Alper's Disease


Alpers disease is a very rare, progressive, neurological syndrome caused by a mutation of the polymerase POLG gene. It is mitochondrial DNA depletion syndrome characterised by three clinical symptoms: dementia, liver disease, and seizures.

Alpers disease is characterized by the occurrence of rapid and severe neurological deterioration in early childhood, in a healthy or mildly retarded child, with seizures and fatal outcomes within a few months of the onset.

Individuals with Alpers syndrome have problems with coordination and balance. The damaged peripheral nerves (Neuropathy) can lead to abnormal reflexes. Affected individuals may develop weak muscle tone while losing the ability to control the muscles.


As the disease progresses, the following symptoms can occur- Refractory epilepsy, commonly called seizures is the first sign that occurs. The rest could be…

• Dementia - mental illness

• Optic atrophy - causing blindness

• Dysphagia - difficulty swallowing

• Liver cirrhosis - liver failure

• Cardiomyopathy - disease of the heart muscle

Ataxia - diseases that affect movement and coordination.

• Gastrointestinal diseases – problems of the gut

• Loss of control of arms and legs - a type of cerebral palsy.

Causes & Risks

Here are some points regarding the causes and risks of Alpers disease:

• Alpers disease is caused by mutations in the POLG gene. This gene provides instructions for making one part, the alpha subunit, of a protein called polymerase gamma

• The disease is inherited through an autosomal recessive agent.

• The risk of developing the syndrome increases in closely related marriages.

• The most dangerous risk factor for Alper’s syndrome is fatal toxic hepatitis. There is severe liver failure, following changes in the biliary tract. Liver fibrosis can indicate lesions of the hepatobiliary system.

• With the progression of Alper’s disease, hypotonia develop.

Test & Diagnosis

Alpers disease is diagnosed by looking for the symptoms of dementia, liver disease, and seizures. Other tests may include:

• Test for Cerebrospinal fluid: Fluid is collected from the person’s lower back with a spinal tap. The fluid is tested for cerebral folate deficiency.

• Electroencephalography (EEG): The health care provider uses the EEG to measure the brain’s electrical signals. They place metal disks on the patient’s scalp to look at the brain activity.

• Genetic testing: The healthcare provider will take a blood sample to examine the building blocks of the patient’s genes for mutations.

• Magnetic resonance imaging (MRI): MRI of the brain will show an increased mass of grey matter with Alpers disease.


The Treatment includes:

• Percutaneous endoscopic gastrostomy, to help with nutrition and hydration.

• Frequent, small, low-protein meals.

• Massage, to reduce stress.

• Anticonvulsant medications, to help lessen seizures.

• Palliative Care - like intravenous hydration, administration of nutrient mixtures; relief of seizures; elimination of hypoxia by hyperbaric oxygenation; oxygen support, and artificial ventilation. Palliative care also includes social and psychological care for the patient’s family members.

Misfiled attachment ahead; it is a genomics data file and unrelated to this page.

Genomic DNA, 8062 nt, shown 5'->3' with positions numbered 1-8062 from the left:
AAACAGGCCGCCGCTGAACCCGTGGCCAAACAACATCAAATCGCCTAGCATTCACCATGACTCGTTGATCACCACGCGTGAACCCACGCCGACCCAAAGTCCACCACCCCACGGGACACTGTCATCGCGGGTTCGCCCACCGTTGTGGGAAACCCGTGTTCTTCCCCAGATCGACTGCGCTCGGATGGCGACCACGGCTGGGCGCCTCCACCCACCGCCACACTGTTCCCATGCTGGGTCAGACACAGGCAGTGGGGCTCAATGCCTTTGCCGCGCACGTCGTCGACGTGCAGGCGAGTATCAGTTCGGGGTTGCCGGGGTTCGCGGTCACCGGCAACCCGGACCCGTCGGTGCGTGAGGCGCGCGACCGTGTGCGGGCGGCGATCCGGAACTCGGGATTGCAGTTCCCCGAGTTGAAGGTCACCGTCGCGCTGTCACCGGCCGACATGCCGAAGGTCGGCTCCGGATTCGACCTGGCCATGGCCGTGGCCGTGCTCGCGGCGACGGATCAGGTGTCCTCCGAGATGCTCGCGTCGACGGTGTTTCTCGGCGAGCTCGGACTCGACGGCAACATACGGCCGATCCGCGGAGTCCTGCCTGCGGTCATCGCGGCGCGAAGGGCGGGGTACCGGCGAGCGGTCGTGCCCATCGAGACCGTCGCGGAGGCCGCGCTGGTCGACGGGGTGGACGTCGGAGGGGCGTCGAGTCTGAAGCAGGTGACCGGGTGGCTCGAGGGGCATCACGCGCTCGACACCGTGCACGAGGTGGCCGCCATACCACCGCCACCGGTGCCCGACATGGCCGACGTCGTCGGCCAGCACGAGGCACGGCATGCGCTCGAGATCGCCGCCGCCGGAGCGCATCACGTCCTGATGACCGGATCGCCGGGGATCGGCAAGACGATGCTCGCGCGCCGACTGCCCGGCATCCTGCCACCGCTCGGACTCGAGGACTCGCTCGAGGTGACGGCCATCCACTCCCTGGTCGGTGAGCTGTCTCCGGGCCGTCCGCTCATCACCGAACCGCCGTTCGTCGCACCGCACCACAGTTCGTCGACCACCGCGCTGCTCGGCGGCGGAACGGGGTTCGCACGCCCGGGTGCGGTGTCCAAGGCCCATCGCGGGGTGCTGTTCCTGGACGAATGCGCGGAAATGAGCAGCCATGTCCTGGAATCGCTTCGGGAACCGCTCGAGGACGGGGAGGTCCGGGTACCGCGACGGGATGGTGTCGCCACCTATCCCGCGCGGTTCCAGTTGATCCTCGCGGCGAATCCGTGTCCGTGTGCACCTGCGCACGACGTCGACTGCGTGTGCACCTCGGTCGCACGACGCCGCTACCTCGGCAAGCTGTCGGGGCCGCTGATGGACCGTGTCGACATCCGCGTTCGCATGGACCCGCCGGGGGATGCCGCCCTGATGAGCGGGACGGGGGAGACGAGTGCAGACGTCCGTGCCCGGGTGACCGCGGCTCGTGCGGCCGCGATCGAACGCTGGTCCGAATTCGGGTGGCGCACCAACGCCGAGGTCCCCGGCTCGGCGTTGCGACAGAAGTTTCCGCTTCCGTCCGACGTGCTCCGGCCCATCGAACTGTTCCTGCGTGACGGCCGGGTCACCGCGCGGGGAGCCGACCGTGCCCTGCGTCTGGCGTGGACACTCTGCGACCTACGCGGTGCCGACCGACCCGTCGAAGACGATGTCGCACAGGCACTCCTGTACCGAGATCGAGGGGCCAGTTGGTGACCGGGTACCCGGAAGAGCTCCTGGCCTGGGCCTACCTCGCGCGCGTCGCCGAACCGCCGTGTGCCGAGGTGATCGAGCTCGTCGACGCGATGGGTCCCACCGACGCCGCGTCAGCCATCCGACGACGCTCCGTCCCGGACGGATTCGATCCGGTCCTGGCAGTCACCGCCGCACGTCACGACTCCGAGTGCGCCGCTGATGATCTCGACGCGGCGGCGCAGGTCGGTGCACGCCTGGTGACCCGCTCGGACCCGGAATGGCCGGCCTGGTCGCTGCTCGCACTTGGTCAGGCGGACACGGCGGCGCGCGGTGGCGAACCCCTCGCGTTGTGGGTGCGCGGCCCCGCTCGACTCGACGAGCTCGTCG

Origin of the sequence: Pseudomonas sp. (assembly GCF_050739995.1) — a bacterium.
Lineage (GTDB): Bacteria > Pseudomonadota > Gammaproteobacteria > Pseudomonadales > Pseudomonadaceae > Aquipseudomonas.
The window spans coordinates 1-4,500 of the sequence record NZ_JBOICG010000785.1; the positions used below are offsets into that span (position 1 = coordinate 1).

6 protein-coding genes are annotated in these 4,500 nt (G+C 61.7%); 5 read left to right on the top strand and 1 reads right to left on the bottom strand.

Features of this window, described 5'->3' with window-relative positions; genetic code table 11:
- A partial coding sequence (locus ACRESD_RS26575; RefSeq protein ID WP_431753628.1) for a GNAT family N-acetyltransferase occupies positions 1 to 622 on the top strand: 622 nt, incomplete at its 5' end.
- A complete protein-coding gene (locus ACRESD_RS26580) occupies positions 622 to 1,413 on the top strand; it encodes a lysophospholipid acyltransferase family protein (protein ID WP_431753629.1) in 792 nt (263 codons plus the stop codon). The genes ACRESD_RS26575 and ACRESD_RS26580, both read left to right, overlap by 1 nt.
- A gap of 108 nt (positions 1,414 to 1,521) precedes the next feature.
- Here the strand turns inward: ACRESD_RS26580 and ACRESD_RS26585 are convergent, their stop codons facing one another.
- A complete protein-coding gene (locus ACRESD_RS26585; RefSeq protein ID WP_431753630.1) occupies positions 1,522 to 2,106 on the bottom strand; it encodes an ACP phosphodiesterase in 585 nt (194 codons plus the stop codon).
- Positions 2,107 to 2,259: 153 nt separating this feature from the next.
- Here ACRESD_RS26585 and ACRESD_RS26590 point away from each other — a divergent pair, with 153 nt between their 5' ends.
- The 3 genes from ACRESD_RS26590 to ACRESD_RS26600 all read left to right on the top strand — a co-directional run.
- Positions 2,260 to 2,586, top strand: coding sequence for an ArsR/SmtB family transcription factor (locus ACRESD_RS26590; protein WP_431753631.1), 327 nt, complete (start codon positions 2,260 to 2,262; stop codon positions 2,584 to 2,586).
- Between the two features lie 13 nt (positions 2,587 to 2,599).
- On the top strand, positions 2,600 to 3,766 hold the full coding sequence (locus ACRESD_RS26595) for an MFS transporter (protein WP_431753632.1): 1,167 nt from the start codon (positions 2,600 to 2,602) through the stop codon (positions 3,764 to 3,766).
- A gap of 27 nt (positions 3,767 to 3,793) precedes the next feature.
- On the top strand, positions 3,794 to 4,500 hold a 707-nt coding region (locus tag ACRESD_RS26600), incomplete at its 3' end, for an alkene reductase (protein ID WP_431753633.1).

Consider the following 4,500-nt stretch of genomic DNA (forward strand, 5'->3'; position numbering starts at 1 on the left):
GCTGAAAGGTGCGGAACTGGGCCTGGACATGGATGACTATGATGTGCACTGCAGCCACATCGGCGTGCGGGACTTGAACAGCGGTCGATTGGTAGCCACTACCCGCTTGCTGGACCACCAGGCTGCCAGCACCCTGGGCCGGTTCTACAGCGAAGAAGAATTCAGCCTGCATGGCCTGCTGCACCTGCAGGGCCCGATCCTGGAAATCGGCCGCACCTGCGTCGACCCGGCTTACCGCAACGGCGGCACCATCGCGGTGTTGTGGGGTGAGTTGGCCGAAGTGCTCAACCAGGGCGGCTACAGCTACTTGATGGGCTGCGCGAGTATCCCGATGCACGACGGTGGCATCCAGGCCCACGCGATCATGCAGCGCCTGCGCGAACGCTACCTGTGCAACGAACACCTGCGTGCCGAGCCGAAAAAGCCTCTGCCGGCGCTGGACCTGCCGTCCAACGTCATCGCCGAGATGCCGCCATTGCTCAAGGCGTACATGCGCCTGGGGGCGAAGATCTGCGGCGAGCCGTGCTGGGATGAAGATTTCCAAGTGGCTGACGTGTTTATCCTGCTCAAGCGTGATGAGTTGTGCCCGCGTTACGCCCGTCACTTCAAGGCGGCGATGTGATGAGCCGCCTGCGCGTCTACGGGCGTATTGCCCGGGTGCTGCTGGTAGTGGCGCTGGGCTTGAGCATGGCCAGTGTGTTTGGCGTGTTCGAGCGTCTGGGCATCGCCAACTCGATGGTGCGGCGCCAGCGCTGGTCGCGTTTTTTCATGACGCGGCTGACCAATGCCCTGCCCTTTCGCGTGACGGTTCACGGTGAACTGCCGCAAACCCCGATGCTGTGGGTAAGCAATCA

• Conservative Therapy – Doctors recommend antioxidants that have a positive effect and improve metabolic parameters, anticonvulsants for managing epileptic seizures, and infusion solutions for the correction of water electrolytes.

Living With

Persons with alpers disease may need extra support as the condition progresses. People who can help cope with the disease can include specialists such as home health nurses. They can help manage care as alpers disease worsens.

In the final stages, a palliative care team can provide support. This technique can help manage symptoms. Palliative care includes social and psychological care for the patient’s family members too

Expert advice can be obtained for - Gastrointestinal tract problems, Nutrition, and Psychiatry.

With the help of support groups and timely treatment, patients with Alpers disease can relieve the symptoms to maintain a stable condition, reducing pain and suffering.


There could be several complications with Alpers disease:

• Spasticity - Abnormal increased stiffness. It may also be called unusual tightness or increased muscle tone.

• Myoclonus – sudden brief Involuntary jerking or twitching of one or a group of muscles. The twitching cannot be controlled by the patients experiencing it.

• Dementia - a condition characterized by progressive or persistent loss of intellectual functioning. It generally involves memory loss, affecting their daily lives.

• Seizures – a burst of uncontrolled electrical activity between brain cells, that causes temporary abnormalities in movements, behaviors, or sensations.

• Sepsis-associated encephalopathy - a disease that alters brain function, and diffuse cerebral dysfunction.
Warning - BNC - Best Neuro Care
The Content is not intended to be a substitute for professional medical advice, diagnosis, or treatment. Always seek the advice of your physician or other qualified health provider with any questions you may have regarding a medical condition.
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